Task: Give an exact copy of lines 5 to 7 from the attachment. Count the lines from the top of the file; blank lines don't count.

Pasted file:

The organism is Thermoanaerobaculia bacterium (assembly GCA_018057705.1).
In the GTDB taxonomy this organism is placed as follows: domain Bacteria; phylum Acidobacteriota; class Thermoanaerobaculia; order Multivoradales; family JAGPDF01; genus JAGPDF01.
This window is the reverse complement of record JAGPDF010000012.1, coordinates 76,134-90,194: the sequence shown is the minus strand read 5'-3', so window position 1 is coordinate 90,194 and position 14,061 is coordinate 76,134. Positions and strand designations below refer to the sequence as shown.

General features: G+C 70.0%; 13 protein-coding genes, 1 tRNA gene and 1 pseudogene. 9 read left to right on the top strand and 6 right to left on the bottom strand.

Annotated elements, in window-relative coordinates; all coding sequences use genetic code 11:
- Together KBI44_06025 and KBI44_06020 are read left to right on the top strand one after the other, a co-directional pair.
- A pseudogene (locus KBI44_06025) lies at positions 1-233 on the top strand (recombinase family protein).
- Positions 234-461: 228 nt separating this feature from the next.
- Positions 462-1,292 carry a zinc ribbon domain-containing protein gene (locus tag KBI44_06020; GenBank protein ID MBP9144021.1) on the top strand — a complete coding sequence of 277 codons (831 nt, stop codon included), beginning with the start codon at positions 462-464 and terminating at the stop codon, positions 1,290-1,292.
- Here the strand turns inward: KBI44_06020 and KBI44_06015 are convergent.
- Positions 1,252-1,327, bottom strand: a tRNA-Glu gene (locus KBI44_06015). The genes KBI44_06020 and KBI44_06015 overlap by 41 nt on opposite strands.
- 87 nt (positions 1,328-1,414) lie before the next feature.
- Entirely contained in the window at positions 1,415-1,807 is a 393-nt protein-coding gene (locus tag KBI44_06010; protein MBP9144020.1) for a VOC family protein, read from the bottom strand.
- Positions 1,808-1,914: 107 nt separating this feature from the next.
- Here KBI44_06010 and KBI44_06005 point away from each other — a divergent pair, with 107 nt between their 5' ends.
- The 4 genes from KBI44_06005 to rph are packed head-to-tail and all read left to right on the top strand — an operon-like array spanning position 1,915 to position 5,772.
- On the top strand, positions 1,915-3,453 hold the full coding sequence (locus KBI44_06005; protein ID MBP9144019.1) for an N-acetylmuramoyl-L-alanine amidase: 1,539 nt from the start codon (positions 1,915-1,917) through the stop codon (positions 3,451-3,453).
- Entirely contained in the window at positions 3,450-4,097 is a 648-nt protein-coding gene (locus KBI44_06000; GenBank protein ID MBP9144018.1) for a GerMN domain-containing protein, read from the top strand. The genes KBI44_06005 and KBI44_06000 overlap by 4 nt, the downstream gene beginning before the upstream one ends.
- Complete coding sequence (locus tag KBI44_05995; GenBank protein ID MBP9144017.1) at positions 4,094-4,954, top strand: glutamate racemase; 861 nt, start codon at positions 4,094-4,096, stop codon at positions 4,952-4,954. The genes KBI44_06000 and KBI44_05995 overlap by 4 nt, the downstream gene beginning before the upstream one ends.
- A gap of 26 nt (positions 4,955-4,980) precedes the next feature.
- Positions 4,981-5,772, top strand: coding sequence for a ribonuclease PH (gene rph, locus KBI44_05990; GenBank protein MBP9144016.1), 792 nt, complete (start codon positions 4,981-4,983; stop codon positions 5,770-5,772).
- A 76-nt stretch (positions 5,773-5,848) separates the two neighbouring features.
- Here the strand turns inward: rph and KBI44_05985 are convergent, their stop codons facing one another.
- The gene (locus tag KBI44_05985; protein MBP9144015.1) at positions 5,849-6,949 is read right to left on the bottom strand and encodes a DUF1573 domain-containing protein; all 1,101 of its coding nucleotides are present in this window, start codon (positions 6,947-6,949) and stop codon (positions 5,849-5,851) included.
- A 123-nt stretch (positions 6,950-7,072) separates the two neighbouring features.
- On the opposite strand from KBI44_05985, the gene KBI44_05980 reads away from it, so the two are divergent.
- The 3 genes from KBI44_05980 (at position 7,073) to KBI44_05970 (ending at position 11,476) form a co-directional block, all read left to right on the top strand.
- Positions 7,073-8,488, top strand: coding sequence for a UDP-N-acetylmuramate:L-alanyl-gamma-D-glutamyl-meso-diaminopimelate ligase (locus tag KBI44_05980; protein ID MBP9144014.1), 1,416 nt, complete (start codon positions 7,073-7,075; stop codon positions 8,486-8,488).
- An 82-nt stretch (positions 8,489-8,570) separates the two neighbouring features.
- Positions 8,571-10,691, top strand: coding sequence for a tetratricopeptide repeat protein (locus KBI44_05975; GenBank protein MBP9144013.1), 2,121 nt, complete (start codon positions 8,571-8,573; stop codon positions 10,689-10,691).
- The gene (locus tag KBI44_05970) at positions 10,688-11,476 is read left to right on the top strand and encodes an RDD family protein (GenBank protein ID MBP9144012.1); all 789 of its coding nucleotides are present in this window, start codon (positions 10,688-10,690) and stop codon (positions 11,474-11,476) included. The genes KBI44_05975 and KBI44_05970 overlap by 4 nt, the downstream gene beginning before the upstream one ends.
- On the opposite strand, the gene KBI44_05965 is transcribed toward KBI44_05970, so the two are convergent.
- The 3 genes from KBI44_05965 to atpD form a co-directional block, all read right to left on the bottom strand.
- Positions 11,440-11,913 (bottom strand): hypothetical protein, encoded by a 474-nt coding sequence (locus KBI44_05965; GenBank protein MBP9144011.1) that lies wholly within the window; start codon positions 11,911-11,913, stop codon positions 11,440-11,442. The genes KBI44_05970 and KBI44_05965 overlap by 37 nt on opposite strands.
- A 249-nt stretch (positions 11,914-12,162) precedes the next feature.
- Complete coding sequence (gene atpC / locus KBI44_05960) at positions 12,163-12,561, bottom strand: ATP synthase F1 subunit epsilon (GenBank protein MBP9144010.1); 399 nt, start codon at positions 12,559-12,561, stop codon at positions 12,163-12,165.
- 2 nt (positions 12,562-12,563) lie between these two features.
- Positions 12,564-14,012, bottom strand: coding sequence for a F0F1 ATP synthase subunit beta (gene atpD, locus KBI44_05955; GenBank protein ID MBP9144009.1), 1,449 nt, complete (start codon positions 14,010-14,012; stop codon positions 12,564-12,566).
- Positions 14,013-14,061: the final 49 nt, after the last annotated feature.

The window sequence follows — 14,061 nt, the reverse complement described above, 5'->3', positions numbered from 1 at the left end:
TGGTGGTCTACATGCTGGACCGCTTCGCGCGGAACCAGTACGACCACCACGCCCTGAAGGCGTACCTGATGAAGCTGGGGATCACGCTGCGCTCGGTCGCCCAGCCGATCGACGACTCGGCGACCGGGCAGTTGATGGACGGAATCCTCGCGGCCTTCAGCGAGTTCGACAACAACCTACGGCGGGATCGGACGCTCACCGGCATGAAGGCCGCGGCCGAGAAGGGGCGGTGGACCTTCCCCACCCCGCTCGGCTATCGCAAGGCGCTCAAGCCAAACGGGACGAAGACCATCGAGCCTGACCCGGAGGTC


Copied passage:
Annotated elements, in window-relative coordinates; all coding sequences use genetic code 11:
- Together KBI44_06025 and KBI44_06020 are read left to right on the top strand one after the other, a co-directional pair.
- A pseudogene (locus KBI44_06025) lies at positions 1-233 on the top strand (recombinase family protein).